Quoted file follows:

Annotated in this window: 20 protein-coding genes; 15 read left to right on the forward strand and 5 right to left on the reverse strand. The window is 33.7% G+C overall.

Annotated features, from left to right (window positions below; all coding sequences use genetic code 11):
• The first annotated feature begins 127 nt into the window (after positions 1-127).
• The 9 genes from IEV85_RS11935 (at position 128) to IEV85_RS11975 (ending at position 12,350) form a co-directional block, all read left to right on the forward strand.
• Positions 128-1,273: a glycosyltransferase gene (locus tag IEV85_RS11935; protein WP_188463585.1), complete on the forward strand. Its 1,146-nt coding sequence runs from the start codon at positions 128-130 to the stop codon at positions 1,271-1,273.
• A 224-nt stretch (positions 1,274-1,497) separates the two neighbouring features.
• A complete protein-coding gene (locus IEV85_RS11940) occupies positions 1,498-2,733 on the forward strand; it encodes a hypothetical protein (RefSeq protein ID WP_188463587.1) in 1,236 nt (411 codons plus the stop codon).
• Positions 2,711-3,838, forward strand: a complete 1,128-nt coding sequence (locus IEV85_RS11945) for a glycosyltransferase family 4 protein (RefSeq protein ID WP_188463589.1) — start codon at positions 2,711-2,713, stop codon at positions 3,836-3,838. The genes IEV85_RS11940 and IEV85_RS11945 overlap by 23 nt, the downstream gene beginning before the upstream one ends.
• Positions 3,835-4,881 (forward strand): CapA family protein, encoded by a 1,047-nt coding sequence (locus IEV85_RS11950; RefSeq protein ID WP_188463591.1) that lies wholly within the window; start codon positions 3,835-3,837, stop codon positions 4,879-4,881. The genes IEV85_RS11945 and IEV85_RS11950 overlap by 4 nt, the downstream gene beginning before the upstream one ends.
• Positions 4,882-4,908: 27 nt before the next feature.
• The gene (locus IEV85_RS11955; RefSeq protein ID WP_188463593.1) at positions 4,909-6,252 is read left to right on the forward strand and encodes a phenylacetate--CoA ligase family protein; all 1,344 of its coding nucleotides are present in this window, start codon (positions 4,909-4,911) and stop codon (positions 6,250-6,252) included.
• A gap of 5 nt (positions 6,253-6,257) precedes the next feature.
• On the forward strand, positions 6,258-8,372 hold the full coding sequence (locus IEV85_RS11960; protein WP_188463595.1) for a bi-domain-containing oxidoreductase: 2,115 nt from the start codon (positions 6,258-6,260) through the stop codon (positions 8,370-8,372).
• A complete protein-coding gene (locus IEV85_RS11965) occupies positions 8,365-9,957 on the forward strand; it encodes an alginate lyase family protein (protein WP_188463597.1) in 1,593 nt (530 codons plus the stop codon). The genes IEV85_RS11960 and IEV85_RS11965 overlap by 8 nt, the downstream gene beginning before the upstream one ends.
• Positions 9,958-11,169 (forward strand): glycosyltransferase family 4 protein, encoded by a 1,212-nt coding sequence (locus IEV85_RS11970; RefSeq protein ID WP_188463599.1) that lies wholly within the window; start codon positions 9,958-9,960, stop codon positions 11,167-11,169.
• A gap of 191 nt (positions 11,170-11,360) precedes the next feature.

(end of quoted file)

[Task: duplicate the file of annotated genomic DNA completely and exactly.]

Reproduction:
Annotated in this window: 20 protein-coding genes; 15 read left to right on the forward strand and 5 right to left on the reverse strand. The window is 33.7% G+C overall.

Annotated features, from left to right (window positions below; all coding sequences use genetic code 11):
• The first annotated feature begins 127 nt into the window (after positions 1-127).
• The 9 genes from IEV85_RS11935 (at position 128) to IEV85_RS11975 (ending at position 12,350) form a co-directional block, all read left to right on the forward strand.
• Positions 128-1,273: a glycosyltransferase gene (locus tag IEV85_RS11935; protein WP_188463585.1), complete on the forward strand. Its 1,146-nt coding sequence runs from the start codon at positions 128-130 to the stop codon at positions 1,271-1,273.
• A 224-nt stretch (positions 1,274-1,497) separates the two neighbouring features.
• A complete protein-coding gene (locus IEV85_RS11940) occupies positions 1,498-2,733 on the forward strand; it encodes a hypothetical protein (RefSeq protein ID WP_188463587.1) in 1,236 nt (411 codons plus the stop codon).
• Positions 2,711-3,838, forward strand: a complete 1,128-nt coding sequence (locus IEV85_RS11945) for a glycosyltransferase family 4 protein (RefSeq protein ID WP_188463589.1) — start codon at positions 2,711-2,713, stop codon at positions 3,836-3,838. The genes IEV85_RS11940 and IEV85_RS11945 overlap by 23 nt, the downstream gene beginning before the upstream one ends.
• Positions 3,835-4,881 (forward strand): CapA family protein, encoded by a 1,047-nt coding sequence (locus IEV85_RS11950; RefSeq protein ID WP_188463591.1) that lies wholly within the window; start codon positions 3,835-3,837, stop codon positions 4,879-4,881. The genes IEV85_RS11945 and IEV85_RS11950 overlap by 4 nt, the downstream gene beginning before the upstream one ends.
• Positions 4,882-4,908: 27 nt before the next feature.
• The gene (locus IEV85_RS11955; RefSeq protein ID WP_188463593.1) at positions 4,909-6,252 is read left to right on the forward strand and encodes a phenylacetate--CoA ligase family protein; all 1,344 of its coding nucleotides are present in this window, start codon (positions 4,909-4,911) and stop codon (positions 6,250-6,252) included.
• A gap of 5 nt (positions 6,253-6,257) precedes the next feature.
• On the forward strand, positions 6,258-8,372 hold the full coding sequence (locus IEV85_RS11960; protein WP_188463595.1) for a bi-domain-containing oxidoreductase: 2,115 nt from the start codon (positions 6,258-6,260) through the stop codon (positions 8,370-8,372).
• A complete protein-coding gene (locus IEV85_RS11965) occupies positions 8,365-9,957 on the forward strand; it encodes an alginate lyase family protein (protein WP_188463597.1) in 1,593 nt (530 codons plus the stop codon). The genes IEV85_RS11960 and IEV85_RS11965 overlap by 8 nt, the downstream gene beginning before the upstream one ends.
• Positions 9,958-11,169 (forward strand): glycosyltransferase family 4 protein, encoded by a 1,212-nt coding sequence (locus IEV85_RS11970; RefSeq protein ID WP_188463599.1) that lies wholly within the window; start codon positions 9,958-9,960, stop codon positions 11,167-11,169.
• A gap of 191 nt (positions 11,170-11,360) precedes the next feature.